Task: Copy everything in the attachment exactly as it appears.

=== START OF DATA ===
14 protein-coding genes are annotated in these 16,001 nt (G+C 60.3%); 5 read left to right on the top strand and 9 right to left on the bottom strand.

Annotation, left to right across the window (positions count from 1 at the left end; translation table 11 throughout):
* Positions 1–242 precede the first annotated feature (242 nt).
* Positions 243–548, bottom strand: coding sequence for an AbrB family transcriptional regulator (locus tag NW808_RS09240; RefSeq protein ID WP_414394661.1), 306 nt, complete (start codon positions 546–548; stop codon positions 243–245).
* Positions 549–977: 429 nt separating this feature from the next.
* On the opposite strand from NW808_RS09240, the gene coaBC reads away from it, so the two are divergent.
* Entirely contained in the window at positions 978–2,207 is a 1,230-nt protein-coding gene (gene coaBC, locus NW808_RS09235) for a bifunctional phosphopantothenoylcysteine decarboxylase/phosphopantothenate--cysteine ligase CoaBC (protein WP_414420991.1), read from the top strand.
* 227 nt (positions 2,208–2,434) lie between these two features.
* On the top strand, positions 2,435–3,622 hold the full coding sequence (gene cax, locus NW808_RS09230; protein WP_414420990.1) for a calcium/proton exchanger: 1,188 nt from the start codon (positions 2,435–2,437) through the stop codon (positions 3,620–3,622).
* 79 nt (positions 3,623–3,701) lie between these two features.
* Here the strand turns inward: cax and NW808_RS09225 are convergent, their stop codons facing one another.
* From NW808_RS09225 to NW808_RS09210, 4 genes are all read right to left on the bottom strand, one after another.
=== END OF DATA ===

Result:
14 protein-coding genes are annotated in these 16,001 nt (G+C 60.3%); 5 read left to right on the top strand and 9 right to left on the bottom strand.

Annotation, left to right across the window (positions count from 1 at the left end; translation table 11 throughout):
* Positions 1–242 precede the first annotated feature (242 nt).
* Positions 243–548, bottom strand: coding sequence for an AbrB family transcriptional regulator (locus tag NW808_RS09240; RefSeq protein ID WP_414394661.1), 306 nt, complete (start codon positions 546–548; stop codon positions 243–245).
* Positions 549–977: 429 nt separating this feature from the next.
* On the opposite strand from NW808_RS09240, the gene coaBC reads away from it, so the two are divergent.
* Entirely contained in the window at positions 978–2,207 is a 1,230-nt protein-coding gene (gene coaBC, locus NW808_RS09235) for a bifunctional phosphopantothenoylcysteine decarboxylase/phosphopantothenate--cysteine ligase CoaBC (protein WP_414420991.1), read from the top strand.
* 227 nt (positions 2,208–2,434) lie between these two features.
* On the top strand, positions 2,435–3,622 hold the full coding sequence (gene cax, locus NW808_RS09230; protein WP_414420990.1) for a calcium/proton exchanger: 1,188 nt from the start codon (positions 2,435–2,437) through the stop codon (positions 3,620–3,622).
* 79 nt (positions 3,623–3,701) lie between these two features.
* Here the strand turns inward: cax and NW808_RS09225 are convergent, their stop codons facing one another.
* From NW808_RS09225 to NW808_RS09210, 4 genes are all read right to left on the bottom strand, one after another.